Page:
Editore"s Note
Tilting at Windmills

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March 15, 2005
By: Brad Plumer

NUKES OF HAZARD.Okay, enough about evolution and mental stress, and back to more serious matters. Tuesday's New York Times is reporting that President Bush wants to rewrite the Nuclear Non-Proliferation Treaty (NPT), because the darn thing makes it way too easy for rogue nations to develop nuclear weapons:

At the heart of Mr. Bush's concern is a fundamental flaw in the treaty. As long as nations allow inspections and declare their facilities and nuclear work, they get the atomic agency's seal of approval and, often, technical aid. But there is nothing to prevent a country, once it has learned how to enrich uranium or reprocess spent nuclear fuel rods, from withdrawing from the treaty and moving full-bore toward a bomb. North Korea did exactly that two years ago, and now says it reprocessed a huge cache of spent nuclear fuel to make it suitable for weapons.

That part seems undeniable; the treaty is badly flawed. What will probably raise a few hackles, though, is the fact that Bush doesn't want to renegotiate the treaty, because he has, quote, "neither the time nor the patience." That sounds like a horrendous bit of anti-multilateralism, doesn't it? In this case though, Bush might well be right. Re-negotiating the treaty with all 189 other countries could, potentially, take a lifetime and a half. Alternatively, if Bush could get a select group of countries with an interest in squelching nuclear proliferationthe United States, the EU, Japan, South Korea, etc.together and tells them, let's all adopt strict nonproliferation requirements and agree to levy sanctions on any country that doesn't comply, well, that could work out quite nicely. In theory.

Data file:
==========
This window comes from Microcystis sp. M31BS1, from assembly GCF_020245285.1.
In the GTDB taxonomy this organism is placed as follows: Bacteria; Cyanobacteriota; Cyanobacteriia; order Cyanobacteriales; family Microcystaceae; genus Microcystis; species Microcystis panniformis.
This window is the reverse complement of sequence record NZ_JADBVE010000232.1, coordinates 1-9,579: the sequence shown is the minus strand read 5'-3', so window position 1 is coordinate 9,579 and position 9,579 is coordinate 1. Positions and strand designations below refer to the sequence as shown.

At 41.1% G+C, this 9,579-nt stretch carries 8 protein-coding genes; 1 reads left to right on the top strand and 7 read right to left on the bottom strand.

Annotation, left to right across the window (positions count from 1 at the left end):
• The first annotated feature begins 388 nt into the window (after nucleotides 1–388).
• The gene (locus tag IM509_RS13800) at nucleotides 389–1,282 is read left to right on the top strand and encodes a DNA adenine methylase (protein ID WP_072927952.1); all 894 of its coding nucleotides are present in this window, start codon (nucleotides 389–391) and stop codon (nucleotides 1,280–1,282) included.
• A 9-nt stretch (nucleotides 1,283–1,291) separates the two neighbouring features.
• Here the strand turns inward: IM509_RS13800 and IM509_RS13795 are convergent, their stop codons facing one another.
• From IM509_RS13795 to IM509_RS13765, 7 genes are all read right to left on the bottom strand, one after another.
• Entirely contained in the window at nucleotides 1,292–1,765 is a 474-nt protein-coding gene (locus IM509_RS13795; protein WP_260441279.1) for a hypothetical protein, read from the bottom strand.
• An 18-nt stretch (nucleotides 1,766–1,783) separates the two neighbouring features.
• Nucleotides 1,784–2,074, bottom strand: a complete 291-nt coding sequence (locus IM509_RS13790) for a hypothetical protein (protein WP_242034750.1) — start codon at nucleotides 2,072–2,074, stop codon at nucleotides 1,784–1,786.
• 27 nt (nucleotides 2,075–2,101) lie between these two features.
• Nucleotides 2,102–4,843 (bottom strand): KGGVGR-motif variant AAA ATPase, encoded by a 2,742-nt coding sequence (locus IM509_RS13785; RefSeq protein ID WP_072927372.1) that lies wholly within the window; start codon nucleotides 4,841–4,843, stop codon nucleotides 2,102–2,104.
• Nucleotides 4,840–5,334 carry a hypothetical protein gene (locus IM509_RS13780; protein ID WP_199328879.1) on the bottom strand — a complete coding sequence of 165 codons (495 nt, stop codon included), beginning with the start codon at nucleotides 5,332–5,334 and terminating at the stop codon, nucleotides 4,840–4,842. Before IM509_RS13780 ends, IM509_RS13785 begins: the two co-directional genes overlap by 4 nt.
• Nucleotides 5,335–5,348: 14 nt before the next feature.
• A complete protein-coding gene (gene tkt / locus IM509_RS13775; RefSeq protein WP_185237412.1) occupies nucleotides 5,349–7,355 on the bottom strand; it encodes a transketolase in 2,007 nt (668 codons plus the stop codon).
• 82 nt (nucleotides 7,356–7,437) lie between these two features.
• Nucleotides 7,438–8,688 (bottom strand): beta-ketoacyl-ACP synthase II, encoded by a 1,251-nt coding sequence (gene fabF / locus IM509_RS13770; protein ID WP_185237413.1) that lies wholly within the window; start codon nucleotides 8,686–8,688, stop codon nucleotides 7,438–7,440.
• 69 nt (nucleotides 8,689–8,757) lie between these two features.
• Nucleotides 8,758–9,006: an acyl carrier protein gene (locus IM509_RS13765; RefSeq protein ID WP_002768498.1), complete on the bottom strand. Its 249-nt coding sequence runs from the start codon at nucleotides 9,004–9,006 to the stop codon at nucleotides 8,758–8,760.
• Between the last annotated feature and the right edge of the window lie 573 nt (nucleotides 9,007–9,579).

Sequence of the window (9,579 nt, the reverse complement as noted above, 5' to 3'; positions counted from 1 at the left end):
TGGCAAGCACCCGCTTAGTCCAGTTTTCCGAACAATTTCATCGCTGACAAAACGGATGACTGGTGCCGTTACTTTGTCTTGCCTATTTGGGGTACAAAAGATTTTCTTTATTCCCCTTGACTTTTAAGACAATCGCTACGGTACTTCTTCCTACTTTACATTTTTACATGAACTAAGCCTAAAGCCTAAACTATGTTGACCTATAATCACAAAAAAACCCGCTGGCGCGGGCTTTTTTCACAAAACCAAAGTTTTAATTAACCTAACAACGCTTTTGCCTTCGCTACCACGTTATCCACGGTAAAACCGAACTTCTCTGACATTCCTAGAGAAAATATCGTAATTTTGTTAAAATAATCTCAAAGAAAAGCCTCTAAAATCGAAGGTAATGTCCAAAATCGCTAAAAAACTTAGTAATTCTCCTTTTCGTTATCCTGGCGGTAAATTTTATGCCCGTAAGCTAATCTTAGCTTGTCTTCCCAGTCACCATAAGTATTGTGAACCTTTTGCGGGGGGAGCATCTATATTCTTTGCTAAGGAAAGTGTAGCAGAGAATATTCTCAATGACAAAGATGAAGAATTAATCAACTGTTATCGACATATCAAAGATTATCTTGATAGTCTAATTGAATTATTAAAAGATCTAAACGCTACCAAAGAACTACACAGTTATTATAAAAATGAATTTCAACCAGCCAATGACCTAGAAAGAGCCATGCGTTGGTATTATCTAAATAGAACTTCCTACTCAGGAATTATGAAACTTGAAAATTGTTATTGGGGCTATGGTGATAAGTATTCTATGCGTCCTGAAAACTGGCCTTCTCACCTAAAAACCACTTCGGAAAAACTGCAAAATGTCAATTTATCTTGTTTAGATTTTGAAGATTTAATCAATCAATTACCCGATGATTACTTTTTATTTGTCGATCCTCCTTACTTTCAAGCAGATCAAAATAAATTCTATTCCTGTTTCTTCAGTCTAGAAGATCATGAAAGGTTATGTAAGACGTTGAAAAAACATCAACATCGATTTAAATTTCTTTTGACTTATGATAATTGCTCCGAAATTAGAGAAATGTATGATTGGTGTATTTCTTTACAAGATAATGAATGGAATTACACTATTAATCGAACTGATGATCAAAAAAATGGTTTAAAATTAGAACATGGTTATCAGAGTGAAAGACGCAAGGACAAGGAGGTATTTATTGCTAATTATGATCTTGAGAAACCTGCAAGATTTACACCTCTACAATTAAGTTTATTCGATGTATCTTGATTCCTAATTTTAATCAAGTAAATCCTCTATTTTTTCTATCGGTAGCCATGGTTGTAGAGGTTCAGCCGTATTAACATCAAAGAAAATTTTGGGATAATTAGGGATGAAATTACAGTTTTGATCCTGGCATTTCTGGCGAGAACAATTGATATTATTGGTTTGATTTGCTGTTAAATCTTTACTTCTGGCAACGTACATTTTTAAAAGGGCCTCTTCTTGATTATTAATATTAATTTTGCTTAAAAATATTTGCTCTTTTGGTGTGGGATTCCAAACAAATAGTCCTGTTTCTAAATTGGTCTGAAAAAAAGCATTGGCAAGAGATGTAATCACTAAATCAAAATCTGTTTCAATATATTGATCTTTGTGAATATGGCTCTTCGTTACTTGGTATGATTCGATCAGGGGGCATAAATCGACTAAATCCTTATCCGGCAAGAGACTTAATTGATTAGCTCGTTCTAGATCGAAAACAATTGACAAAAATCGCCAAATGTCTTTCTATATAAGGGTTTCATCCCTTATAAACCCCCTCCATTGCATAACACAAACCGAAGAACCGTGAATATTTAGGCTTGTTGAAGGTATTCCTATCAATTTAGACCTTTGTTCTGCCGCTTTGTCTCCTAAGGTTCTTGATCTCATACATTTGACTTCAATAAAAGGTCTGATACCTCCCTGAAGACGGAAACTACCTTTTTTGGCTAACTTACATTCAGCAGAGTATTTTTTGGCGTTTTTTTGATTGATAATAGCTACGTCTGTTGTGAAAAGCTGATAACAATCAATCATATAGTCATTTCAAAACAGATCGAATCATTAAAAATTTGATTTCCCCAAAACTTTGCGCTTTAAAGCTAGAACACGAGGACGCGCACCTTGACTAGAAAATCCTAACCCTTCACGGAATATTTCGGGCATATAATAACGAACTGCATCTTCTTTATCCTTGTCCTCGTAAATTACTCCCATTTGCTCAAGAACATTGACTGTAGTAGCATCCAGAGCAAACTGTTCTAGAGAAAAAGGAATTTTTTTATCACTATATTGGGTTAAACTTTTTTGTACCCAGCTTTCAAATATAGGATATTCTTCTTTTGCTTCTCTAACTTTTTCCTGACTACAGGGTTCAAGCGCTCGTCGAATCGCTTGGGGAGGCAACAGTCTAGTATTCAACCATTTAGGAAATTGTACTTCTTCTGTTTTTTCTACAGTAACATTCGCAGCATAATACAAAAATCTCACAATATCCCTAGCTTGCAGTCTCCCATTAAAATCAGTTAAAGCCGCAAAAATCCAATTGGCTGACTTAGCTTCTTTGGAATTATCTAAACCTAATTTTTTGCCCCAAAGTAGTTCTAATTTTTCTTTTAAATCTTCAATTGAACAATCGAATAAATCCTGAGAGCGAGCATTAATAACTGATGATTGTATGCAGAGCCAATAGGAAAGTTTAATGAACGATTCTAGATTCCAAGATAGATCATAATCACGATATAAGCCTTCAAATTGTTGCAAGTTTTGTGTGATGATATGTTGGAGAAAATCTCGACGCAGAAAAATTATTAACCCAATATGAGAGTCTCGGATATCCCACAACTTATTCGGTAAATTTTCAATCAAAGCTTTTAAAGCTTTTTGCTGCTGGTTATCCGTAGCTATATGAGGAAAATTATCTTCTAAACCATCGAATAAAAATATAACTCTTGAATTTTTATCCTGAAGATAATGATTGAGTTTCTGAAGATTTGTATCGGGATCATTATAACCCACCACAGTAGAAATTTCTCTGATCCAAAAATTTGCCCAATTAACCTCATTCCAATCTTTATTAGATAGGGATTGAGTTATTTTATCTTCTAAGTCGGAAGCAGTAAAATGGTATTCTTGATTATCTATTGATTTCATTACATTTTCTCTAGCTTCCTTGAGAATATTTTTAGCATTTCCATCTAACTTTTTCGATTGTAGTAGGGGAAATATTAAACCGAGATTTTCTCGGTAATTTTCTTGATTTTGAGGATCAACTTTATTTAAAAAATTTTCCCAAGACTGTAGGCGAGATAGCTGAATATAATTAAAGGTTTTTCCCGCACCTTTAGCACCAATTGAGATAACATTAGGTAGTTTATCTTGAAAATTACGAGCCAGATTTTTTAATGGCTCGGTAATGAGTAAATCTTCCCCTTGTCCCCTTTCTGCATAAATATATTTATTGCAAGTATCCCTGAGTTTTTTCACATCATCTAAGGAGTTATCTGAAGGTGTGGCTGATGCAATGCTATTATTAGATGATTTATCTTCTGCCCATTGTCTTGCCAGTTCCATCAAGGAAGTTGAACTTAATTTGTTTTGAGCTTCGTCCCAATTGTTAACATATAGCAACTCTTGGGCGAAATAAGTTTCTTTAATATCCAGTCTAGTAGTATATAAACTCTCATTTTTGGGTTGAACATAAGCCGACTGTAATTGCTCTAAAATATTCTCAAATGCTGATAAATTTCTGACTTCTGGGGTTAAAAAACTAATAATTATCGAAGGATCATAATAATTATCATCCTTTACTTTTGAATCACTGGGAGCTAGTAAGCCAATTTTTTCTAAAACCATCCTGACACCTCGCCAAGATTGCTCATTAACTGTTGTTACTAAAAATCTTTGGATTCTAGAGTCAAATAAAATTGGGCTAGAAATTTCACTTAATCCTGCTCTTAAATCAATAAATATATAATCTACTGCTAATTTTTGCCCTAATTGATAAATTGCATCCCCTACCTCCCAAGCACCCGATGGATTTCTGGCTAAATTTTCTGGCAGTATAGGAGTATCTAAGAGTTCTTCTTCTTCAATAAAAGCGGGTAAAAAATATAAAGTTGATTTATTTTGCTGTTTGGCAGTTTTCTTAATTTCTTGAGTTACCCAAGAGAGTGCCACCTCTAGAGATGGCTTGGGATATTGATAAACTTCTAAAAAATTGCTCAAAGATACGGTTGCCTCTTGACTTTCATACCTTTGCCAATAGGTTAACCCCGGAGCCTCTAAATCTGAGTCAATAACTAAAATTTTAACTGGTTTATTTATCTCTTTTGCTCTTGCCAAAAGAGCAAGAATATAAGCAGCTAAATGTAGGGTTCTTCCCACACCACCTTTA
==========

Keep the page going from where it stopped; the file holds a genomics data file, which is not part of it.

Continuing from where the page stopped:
The proposal outlined above somewhat replicates the sort of international pressure that induced countries like South Africa and Brazil to give up their nuclear programs. But the only alternative I see is to do what the Carnegie Endowment recommends and pass a new UN resolution imposing harsher measures on any country that withdraws from the NPT. Sounds fantastic, but of course China and Russia may not want to take part in this sort of deal, and might even actively ignore itas they seem to be willing to do in the case of Iran. So if the UN route's out (though first let's find out for sure), and if renegotiating the NPT can't work, then the Bush way does seems like the best way forward. Of course, the devil's all in the details here, and I'll allow that the White House will probably screw this up somehow...

UPDATE: Since agreeing, however slightly, with the president always makes me nervous, here's a dissenting essay by Daryl Kimball arguing that there are, in fact, realistic steps for strengthening the existing NPT framework. Not sure Kimball's proposal would have enough teeth to deal with rogue states like Iran and North Korea, but it's also true that our nonproliferation strategies should be a good deal more far-sighted than focusing solely on Iran and North Korea. It also goes without saying, I think, that the ways in which the U.S. is undermining the current non-proliferation regime"bunker busters," etc.are clearly unhelpful.

Brad Plumer 1:00 AM Permalink | Trackbacks

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